This was the first honour which Thorkell brought to the arms of Knutr, and for this he afterwards received a large part of the country.
Encomium Emmae Reginae, ed. and trans. Alistair Campbell (London: Royal Historical Society, 1949), pp. 21-3.

Sherston (source)

While the Encomium talks up Thorkell's loyalty in this battle, other versions of events at Sherston are more interested in disloyalty - specifically, the treachery of the ealdorman Eadric streona, who is roundly blamed for things going badly for the English (as we've seen before in this series). Twelfth-century English historians have various tales to tell about Sherston, most of which centre on Eadric's dirty tricks. Although dating from more than a century after the battle, these sources may preserve some older traditions; if nothing else, they develop some of the narrative possibilities implicit in the earliest sources quoted above. In the following stories, we get different versions of two points in particular: Eadric's betrayal of his king, and the fact mentioned in the Encomium that the Danes were deep in Wessex and potentially in great danger unless they could keep together ('they were foes in the land, and their ships were far from the shore...').

Let's start with John of Worcester's account of Sherston:

[Edmund] went boldly to meet them in Dorset, and in a place called Penselwood, near Gillingham, he gave them battle, won, and put them to flight. After this, when midsummer had passed, and he had mustered an army, one greater than before, he determined to fight vigorously against Cnut, whom he encountered in Hwiccia at a place called Sherston.

When he drew up his army according to the terrain and the forces he had, he moved the best soldiers into the front line, placed the rest of the army in reserve, and addressing each man by name, exhorted and entreated them to remember that they strove for their country, children, wives and homes, and with these most inspiring words he fired the soldiers' spirits. Then he ordered the trumpets to sound, and the troops to advance gradually. The enemy army did the same.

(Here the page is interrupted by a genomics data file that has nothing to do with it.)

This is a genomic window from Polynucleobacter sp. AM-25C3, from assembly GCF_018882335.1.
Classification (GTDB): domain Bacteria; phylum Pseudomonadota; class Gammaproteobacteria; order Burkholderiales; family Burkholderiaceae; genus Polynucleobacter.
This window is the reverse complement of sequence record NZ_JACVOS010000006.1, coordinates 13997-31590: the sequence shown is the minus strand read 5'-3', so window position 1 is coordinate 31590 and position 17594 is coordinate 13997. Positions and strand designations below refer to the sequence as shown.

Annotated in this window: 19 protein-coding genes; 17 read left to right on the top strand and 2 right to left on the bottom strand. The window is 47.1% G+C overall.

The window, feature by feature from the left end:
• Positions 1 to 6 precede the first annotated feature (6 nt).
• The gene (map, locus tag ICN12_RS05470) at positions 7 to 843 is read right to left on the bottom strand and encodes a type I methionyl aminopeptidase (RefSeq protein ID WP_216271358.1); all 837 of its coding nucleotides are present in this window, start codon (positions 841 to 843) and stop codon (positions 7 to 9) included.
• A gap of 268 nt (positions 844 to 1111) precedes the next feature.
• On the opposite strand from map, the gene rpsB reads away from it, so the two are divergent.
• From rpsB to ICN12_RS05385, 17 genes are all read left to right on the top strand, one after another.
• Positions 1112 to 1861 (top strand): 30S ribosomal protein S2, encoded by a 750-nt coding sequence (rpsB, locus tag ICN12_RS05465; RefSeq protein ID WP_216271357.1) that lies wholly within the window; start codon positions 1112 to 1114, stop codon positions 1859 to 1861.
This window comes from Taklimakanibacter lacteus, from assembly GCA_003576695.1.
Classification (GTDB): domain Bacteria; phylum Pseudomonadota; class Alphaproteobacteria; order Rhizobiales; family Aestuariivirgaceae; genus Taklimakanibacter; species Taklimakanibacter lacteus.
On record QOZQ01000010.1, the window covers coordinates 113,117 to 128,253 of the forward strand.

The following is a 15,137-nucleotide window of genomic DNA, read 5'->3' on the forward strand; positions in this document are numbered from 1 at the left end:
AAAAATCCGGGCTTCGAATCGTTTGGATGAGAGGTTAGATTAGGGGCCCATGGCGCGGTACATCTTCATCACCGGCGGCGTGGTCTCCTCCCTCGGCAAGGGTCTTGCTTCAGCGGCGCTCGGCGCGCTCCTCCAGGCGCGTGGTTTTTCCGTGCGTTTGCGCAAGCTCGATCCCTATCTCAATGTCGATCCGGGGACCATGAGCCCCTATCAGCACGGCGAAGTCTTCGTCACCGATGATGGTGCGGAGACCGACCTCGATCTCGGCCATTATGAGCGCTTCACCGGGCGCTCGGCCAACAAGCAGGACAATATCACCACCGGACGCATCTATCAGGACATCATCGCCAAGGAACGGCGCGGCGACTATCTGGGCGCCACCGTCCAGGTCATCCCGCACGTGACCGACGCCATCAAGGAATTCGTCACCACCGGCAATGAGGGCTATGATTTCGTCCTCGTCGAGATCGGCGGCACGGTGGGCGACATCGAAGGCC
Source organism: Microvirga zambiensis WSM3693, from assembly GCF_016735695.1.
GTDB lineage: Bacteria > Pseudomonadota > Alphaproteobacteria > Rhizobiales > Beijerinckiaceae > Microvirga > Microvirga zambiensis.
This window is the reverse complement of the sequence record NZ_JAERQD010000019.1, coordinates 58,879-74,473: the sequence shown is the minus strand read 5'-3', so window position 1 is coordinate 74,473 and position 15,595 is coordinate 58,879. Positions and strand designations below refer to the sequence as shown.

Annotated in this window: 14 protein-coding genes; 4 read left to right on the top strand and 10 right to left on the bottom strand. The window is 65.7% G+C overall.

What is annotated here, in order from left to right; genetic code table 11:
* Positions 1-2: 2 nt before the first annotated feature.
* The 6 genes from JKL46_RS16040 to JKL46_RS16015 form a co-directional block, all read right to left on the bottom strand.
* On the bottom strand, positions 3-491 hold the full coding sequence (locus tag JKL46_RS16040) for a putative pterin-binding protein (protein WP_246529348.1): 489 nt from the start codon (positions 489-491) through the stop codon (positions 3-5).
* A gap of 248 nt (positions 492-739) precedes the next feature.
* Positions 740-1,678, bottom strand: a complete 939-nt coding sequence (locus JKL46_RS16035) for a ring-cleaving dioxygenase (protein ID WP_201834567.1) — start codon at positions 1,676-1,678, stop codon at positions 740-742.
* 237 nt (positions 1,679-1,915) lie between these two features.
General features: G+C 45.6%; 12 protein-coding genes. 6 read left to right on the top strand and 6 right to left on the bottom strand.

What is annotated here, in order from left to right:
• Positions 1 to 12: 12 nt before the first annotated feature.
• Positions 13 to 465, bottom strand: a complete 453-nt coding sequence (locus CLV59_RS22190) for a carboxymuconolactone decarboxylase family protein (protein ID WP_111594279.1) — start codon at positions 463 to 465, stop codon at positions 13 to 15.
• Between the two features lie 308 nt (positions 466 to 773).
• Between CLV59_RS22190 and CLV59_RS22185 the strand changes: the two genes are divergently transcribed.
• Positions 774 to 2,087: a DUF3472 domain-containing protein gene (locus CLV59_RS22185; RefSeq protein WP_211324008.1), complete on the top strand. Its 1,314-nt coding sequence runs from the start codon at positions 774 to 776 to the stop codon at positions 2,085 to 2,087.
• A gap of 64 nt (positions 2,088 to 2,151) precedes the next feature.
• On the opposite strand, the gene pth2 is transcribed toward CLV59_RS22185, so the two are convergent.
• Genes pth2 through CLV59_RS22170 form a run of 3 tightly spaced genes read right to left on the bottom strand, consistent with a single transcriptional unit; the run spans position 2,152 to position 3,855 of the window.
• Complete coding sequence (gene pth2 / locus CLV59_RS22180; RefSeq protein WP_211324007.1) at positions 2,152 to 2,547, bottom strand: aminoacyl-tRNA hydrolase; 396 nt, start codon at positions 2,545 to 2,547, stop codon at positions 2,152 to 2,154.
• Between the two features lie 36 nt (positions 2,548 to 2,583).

When they arrived at the place where they could join battle they rushed together with their hostile standards and with a great shout. They fought with spear and lance, striving with all their might.  Meanwhile, King Edmund Ironside made his presence felt in fierce hand-to-hand fighting in the front line. He took thought for everything; he himself fought hard, often smote the enemy; he performed at once the duties of a hardy soldier and of an able general. But, because Eadric Streona, the most treacherous ealdorman, and Ælfmær Darling, and Ælfgar, son of Meaw, who ought to have been supporting him with the men of Hampshire and Wiltshire and with an innumerable mass of people, were on the Danish side his army was quite exhausted and quite overstretched.

However, on the first day of battle, that is on Monday, so harsh and cruel was the conflict that both armies were unable for weariness to fight any longer, and they left the place at sunset of their own accord.  But on the following day, the king would have crushed all the Danes if it had not been for the wiles of Eadric Streona, the treacherous ealdorman; for, when the battle was at its height and he observed that the English were stronger, he cut off the head of a certain man called Osmear, very like King Edmund in face and hair, and raising it aloft he shouted, saying that the English fought in vain: 'You men of Dorset, Devon, Wiltshire, flee in haste, for you have lost your leader. Look, I hold here in my hands the head of your lord, King Edmund. Flee as fast you can.'

When the English perceived this they were appalled, more by the horror at the action than by any trust in the announcer, whence it happened that the waverers were on the verge of flight; but as soon as they realized that the king was alive their spirits rose, and they attacked the Danes the more fiercely, and they slew many of them, striving with all their might until dusk.  When that arrived, as on the previous day, they separated voluntarily.  But when the night was far advanced Cnut ordered his men to leave the camp silently and, going back to London, returned to his ships again, and not much later he besieged London again. However, when day came, and King Edmund Ironside perceived that the Danes had fled, he returned at once to Wessex to raise a larger army.